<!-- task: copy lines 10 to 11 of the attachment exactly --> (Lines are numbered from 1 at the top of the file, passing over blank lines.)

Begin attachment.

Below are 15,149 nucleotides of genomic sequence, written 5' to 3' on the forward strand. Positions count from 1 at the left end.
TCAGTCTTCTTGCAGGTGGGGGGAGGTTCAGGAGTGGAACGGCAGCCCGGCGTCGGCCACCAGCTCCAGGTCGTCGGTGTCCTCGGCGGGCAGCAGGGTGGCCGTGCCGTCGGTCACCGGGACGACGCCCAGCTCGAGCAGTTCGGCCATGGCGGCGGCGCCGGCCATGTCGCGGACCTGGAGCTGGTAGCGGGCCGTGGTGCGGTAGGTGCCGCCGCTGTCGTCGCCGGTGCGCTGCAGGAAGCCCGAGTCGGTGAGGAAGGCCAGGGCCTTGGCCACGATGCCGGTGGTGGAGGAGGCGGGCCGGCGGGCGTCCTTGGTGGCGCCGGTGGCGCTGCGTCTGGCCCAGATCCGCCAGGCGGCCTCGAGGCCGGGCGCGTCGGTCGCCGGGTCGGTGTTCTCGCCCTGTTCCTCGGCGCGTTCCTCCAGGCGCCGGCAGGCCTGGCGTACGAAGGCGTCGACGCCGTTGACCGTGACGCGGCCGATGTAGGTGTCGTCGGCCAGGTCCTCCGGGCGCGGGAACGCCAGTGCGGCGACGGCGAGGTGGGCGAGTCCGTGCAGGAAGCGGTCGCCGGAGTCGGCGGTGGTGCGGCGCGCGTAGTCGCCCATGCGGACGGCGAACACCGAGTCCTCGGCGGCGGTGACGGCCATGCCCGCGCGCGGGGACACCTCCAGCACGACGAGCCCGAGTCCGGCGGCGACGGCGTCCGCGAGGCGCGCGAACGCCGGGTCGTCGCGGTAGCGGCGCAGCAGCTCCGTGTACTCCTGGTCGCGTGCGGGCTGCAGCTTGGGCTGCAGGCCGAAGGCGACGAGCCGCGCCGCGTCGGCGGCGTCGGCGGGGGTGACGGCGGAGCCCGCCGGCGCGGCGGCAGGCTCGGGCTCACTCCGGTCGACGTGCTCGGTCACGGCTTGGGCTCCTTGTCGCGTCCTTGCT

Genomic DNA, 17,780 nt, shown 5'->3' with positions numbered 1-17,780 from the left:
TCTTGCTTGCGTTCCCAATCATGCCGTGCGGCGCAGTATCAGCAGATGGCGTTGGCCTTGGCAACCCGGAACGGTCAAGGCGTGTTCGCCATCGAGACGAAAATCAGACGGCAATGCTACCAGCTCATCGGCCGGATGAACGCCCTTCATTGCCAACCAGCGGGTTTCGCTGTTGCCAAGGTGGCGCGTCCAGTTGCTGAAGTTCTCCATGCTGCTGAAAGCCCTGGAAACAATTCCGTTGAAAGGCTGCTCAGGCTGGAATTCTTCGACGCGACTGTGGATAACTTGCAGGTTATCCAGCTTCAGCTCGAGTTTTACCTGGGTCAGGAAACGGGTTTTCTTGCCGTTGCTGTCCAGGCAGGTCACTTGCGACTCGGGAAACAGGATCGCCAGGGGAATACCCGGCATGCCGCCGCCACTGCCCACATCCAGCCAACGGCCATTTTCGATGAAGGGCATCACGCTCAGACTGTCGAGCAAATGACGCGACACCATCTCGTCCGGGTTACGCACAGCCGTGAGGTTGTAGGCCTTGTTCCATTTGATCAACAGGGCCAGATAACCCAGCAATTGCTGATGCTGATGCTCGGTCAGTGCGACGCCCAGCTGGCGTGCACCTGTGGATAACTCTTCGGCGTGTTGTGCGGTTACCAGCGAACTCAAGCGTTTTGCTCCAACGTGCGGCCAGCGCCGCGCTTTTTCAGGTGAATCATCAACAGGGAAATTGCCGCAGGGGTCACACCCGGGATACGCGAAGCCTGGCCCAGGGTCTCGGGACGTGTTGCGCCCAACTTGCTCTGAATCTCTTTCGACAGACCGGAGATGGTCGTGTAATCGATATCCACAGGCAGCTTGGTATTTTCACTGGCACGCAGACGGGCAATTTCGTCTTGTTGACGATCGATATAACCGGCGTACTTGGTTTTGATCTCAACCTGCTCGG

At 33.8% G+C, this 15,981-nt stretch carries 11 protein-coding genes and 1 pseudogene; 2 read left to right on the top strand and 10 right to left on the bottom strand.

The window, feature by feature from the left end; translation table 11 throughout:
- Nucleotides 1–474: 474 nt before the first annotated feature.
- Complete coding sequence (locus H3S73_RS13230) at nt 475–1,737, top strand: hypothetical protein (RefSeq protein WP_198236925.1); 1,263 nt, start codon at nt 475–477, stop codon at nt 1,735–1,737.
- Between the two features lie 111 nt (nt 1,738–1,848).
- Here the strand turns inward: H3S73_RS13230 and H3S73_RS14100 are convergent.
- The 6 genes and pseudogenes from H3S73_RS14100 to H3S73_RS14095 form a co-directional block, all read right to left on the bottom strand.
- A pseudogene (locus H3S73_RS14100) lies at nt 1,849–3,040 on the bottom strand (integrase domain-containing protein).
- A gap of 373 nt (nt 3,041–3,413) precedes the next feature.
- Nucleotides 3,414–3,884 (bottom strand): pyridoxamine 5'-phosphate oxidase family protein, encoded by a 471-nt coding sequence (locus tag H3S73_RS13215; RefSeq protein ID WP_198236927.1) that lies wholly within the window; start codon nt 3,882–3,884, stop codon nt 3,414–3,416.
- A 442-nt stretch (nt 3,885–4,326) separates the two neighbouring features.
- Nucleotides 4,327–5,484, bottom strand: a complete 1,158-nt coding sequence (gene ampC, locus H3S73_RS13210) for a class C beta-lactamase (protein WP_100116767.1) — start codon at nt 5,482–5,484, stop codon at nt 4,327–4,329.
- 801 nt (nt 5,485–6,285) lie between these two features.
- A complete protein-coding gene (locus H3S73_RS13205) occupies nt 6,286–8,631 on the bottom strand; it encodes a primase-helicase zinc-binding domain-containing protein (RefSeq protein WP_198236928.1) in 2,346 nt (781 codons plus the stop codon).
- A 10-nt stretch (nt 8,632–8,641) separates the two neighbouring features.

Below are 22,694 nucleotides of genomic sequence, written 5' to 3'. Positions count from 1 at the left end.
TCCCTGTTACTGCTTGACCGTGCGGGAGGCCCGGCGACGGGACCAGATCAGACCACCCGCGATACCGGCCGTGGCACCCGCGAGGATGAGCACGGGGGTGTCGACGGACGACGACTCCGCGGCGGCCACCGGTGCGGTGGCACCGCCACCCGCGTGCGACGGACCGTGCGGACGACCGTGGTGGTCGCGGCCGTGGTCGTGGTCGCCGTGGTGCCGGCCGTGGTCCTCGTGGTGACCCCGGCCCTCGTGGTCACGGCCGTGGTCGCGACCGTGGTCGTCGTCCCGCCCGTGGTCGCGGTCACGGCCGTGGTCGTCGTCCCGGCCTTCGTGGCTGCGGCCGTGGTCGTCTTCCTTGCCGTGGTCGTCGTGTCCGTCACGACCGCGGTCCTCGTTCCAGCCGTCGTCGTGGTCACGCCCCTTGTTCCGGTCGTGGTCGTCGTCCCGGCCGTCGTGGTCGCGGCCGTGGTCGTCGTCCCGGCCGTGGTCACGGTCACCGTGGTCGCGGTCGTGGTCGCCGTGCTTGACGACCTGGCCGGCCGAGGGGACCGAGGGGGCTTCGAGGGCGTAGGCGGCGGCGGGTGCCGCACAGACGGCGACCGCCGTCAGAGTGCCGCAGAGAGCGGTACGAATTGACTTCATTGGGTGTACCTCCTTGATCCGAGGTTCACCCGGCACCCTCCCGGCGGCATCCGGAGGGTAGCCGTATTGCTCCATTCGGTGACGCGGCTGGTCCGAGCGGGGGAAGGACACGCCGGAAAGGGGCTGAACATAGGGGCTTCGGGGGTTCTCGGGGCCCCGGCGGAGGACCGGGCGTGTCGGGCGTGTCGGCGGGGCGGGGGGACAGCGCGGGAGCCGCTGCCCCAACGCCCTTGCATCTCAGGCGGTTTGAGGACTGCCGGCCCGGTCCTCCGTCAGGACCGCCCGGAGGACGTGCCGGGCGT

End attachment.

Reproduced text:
- Here the strand turns inward: H3S73_RS13230 and H3S73_RS14100 are convergent.
- The 6 genes and pseudogenes from H3S73_RS14100 to H3S73_RS14095 form a co-directional block, all read right to left on the bottom strand.